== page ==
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Book Notes: Daydreamers

Jonathan Harper

Jonathan Harper

Daydreamers: Stories (Lethe Press 2015), a collection of short stories by Jonathan Harper (MFA creative writing ’10), has been listed as a Kirkus Review Indie Book of the Year for 2015: 

“He perfectly captures the fecklessness of a certain age and mindset while investing it with real psychological depth and emotional resonance—and even with an air of mystery and possibility that belies the seeming banality of his characters’ lives. A fine debut collection from a gifted chronicler of contemporary queer discontents.” 


About Daydreamers

In this collection of short stories, downtrodden workers at a towing company compete to repossess an elusive Mercedes; two men clash over their participation in a body modification ritual; a group of Dungeons & Dragons players find themselves unwelcome in an upscale resort; the discovery of a drowned corpse haunts two would-be lovers in a beach town. Ne'er-do-wells, prodigal sons and young men without a clue await to be met in these nine stories that speak to a new generation of hopefuls not usually found in contemporary queer fiction.

"Tenants who destroy your rental apartment, corpses that wash ashore, old men in strip bars, bullies, failed fathers, estranged lovers, and very lost young men negotiating relationships with older ones—welcome to the world of Jonathan Harper's Daydreamers, whose assured prose style is turned with deadly accuracy on the crummy, sinister, banality of life in contemporary America. Harper's collection brings to mind a movie of an Anne Tyler novel, if it were directed by David Lynch. There is some original sin at the center of these lost lives. But what is it exactly? Whatever the answer, Harper's stories get better as they accumulate, until they take on the weight of an original artist's vision."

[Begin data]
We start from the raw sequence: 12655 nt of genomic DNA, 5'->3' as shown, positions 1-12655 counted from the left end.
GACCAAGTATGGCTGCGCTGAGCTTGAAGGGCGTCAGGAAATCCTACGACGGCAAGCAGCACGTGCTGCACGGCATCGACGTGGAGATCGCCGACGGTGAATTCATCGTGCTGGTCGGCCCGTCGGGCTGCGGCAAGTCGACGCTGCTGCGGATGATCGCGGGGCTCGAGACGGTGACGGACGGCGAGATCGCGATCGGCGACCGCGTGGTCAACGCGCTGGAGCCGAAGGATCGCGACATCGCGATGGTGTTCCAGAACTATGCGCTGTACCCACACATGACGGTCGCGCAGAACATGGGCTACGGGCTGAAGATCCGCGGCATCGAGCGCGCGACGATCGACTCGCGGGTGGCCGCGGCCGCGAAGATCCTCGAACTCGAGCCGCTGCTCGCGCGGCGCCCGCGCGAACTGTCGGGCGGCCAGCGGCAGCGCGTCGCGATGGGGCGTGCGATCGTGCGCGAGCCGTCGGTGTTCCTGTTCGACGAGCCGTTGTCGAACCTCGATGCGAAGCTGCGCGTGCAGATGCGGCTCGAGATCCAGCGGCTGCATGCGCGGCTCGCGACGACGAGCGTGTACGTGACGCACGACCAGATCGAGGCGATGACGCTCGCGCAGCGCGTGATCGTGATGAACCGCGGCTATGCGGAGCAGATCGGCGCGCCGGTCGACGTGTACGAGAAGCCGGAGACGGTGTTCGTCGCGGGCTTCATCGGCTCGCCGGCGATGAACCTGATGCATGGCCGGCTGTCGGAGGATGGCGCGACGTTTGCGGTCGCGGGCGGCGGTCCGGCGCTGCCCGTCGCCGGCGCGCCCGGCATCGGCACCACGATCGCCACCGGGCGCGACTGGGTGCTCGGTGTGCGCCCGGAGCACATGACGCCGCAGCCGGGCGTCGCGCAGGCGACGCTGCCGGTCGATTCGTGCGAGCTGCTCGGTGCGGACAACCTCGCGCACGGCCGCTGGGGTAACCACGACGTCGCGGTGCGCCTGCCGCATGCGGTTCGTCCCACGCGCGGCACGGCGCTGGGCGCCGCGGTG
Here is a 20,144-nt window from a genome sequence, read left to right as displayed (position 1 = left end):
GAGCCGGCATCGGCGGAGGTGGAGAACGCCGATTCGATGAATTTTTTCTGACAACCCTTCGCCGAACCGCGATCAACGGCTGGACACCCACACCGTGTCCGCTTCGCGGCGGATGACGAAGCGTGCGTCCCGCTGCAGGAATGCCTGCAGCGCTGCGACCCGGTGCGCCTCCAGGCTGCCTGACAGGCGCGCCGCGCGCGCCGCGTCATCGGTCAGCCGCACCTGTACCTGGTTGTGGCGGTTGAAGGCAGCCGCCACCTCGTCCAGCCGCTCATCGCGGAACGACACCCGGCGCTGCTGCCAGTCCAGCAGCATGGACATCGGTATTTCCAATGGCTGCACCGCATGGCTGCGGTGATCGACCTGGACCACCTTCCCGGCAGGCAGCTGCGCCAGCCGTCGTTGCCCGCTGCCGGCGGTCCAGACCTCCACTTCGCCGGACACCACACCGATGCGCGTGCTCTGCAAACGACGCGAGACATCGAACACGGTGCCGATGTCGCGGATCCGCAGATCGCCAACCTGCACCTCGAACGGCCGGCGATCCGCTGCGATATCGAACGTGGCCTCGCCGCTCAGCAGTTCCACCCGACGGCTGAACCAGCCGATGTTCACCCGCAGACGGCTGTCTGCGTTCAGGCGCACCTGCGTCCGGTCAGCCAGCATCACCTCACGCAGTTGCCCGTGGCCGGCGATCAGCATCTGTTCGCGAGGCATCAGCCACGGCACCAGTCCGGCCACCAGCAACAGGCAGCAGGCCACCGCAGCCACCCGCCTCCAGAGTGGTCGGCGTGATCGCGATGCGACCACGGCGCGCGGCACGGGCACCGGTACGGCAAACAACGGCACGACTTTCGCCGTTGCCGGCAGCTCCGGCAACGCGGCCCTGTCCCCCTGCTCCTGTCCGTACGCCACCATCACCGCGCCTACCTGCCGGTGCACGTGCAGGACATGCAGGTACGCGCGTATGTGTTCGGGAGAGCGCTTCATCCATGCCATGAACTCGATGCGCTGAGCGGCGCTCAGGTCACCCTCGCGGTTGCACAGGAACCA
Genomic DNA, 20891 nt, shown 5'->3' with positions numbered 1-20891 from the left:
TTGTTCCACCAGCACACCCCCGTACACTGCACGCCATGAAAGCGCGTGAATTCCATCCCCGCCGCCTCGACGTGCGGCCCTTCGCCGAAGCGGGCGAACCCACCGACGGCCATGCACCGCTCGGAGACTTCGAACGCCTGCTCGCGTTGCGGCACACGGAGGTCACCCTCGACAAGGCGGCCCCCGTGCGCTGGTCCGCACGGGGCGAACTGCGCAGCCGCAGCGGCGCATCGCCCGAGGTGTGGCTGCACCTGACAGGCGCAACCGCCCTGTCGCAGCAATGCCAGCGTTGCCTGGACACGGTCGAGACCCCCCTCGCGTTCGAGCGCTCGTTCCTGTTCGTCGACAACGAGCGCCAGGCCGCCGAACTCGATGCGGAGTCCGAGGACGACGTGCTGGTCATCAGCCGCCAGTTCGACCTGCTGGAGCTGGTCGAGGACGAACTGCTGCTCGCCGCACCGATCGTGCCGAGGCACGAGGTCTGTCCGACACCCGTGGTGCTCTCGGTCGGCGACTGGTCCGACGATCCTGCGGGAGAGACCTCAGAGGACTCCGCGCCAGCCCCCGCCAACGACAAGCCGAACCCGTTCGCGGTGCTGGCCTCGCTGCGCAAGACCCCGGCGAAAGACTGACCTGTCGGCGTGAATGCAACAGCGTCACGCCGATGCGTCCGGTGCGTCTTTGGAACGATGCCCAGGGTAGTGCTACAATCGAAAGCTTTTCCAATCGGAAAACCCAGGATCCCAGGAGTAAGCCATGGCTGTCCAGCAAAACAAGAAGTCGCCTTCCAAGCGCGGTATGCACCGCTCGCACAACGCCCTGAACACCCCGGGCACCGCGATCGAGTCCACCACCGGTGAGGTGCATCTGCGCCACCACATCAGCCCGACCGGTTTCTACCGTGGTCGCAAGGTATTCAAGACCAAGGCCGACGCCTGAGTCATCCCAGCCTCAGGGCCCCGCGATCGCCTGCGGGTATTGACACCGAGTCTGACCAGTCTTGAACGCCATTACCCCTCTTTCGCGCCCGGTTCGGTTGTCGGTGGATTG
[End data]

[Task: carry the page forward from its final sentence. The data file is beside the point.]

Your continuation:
- Andrew Holleran, author of Dancer from the Dance and Grief

"A catalog of suburbia's petty desolations and meditations on lost chances; Harper makes for a keen archivist of his characters' flawed, unfinished manifestos."
- Genevieve Valentine, Author of The Girls at the Kingfisher Club and Mechanique

"These stories—by turns wry, haunting, and melancholy—examine the ubiquity of loneliness, the painful gaps between yearning and fulfillment, and the myriad difficulties of truly connecting with lovers, family, and friends. Harper's tales have long deserved to be collected under one cover."
- Jeff Mann, author of Cub and Salvation


For More Information

Visit the author's website.